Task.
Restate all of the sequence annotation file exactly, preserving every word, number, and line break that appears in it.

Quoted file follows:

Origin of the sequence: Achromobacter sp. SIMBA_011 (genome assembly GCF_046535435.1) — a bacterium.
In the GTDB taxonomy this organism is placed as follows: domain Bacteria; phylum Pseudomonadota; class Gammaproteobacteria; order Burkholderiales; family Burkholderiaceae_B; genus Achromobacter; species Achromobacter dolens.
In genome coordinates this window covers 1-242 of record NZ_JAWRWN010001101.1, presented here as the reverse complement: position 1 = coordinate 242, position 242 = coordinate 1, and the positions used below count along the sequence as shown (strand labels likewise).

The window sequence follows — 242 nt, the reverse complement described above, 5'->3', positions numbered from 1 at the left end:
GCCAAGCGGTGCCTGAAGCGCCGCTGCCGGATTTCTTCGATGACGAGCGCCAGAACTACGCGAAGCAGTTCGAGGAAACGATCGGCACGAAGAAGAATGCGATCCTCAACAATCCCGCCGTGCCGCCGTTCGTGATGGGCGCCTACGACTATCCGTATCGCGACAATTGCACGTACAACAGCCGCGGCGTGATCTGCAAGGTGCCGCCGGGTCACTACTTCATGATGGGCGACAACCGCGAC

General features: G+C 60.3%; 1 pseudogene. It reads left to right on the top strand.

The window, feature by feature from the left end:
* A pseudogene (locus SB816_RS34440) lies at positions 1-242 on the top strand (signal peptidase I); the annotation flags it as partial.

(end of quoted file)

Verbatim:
Origin of the sequence: Achromobacter sp. SIMBA_011 (genome assembly GCF_046535435.1) — a bacterium.
In the GTDB taxonomy this organism is placed as follows: domain Bacteria; phylum Pseudomonadota; class Gammaproteobacteria; order Burkholderiales; family Burkholderiaceae_B; genus Achromobacter; species Achromobacter dolens.
In genome coordinates this window covers 1-242 of record NZ_JAWRWN010001101.1, presented here as the reverse complement: position 1 = coordinate 242, position 242 = coordinate 1, and the positions used below count along the sequence as shown (strand labels likewise).

The window sequence follows — 242 nt, the reverse complement described above, 5'->3', positions numbered from 1 at the left end:
GCCAAGCGGTGCCTGAAGCGCCGCTGCCGGATTTCTTCGATGACGAGCGCCAGAACTACGCGAAGCAGTTCGAGGAAACGATCGGCACGAAGAAGAATGCGATCCTCAACAATCCCGCCGTGCCGCCGTTCGTGATGGGCGCCTACGACTATCCGTATCGCGACAATTGCACGTACAACAGCCGCGGCGTGATCTGCAAGGTGCCGCCGGGTCACTACTTCATGATGGGCGACAACCGCGAC

General features: G+C 60.3%; 1 pseudogene. It reads left to right on the top strand.

The window, feature by feature from the left end:
* A pseudogene (locus SB816_RS34440) lies at positions 1-242 on the top strand (signal peptidase I); the annotation flags it as partial.